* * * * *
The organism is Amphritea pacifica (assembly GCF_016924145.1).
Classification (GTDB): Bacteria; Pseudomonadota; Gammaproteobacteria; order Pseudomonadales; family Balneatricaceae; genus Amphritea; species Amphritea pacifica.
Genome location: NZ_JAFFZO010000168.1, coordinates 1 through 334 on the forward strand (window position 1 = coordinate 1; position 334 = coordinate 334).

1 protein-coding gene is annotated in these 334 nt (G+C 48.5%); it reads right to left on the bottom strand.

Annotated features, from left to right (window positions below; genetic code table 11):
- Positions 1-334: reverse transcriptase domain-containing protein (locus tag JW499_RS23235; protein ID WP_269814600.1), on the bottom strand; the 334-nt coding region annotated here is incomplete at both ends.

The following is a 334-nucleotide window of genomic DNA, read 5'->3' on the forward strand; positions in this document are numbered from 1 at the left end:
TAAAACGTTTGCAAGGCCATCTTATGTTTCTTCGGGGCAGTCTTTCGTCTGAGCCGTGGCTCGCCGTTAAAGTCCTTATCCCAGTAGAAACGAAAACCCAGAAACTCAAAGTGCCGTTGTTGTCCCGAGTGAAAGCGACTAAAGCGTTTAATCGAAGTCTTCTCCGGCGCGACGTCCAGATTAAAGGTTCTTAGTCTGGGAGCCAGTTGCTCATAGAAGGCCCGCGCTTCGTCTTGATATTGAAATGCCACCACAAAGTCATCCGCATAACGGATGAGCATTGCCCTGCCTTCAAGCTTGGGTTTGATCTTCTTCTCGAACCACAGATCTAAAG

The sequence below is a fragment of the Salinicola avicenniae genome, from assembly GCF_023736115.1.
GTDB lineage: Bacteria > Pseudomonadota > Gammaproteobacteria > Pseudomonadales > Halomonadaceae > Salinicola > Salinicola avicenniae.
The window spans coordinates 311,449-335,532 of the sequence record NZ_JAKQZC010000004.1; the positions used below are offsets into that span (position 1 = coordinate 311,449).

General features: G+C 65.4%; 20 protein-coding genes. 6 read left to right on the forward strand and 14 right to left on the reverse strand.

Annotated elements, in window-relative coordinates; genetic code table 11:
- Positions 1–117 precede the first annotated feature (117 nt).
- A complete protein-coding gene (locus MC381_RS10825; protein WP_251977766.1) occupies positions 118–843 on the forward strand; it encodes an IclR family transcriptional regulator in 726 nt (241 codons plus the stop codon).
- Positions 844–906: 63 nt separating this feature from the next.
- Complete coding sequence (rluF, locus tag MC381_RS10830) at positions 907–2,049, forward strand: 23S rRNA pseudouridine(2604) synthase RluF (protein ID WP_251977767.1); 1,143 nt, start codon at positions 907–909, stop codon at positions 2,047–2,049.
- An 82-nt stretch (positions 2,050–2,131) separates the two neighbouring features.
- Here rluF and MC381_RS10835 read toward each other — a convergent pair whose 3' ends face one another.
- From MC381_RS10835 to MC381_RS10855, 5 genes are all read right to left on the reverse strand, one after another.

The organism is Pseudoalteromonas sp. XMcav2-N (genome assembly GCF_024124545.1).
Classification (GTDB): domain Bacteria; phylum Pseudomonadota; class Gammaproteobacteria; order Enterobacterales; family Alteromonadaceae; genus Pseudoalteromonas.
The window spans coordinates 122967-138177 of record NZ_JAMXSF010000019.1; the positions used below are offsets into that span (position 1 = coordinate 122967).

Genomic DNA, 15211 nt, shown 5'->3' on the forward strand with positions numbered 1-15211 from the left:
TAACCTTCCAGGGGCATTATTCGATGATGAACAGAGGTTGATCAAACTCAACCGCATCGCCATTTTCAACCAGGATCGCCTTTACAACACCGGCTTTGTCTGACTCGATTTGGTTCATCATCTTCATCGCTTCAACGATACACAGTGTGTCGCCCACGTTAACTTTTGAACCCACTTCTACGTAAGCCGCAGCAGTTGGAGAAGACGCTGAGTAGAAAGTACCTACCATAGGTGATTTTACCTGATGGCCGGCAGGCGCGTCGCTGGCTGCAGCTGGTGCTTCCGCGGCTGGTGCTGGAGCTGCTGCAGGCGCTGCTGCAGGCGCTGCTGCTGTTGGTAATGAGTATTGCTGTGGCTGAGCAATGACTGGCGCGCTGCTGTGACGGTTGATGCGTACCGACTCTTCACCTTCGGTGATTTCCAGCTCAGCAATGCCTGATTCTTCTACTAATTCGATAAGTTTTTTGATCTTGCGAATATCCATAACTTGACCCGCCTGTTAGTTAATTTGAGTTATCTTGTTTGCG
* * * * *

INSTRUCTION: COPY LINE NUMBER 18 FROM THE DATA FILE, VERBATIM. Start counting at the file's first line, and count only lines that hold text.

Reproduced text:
- An 82-nt stretch (positions 2,050–2,131) separates the two neighbouring features.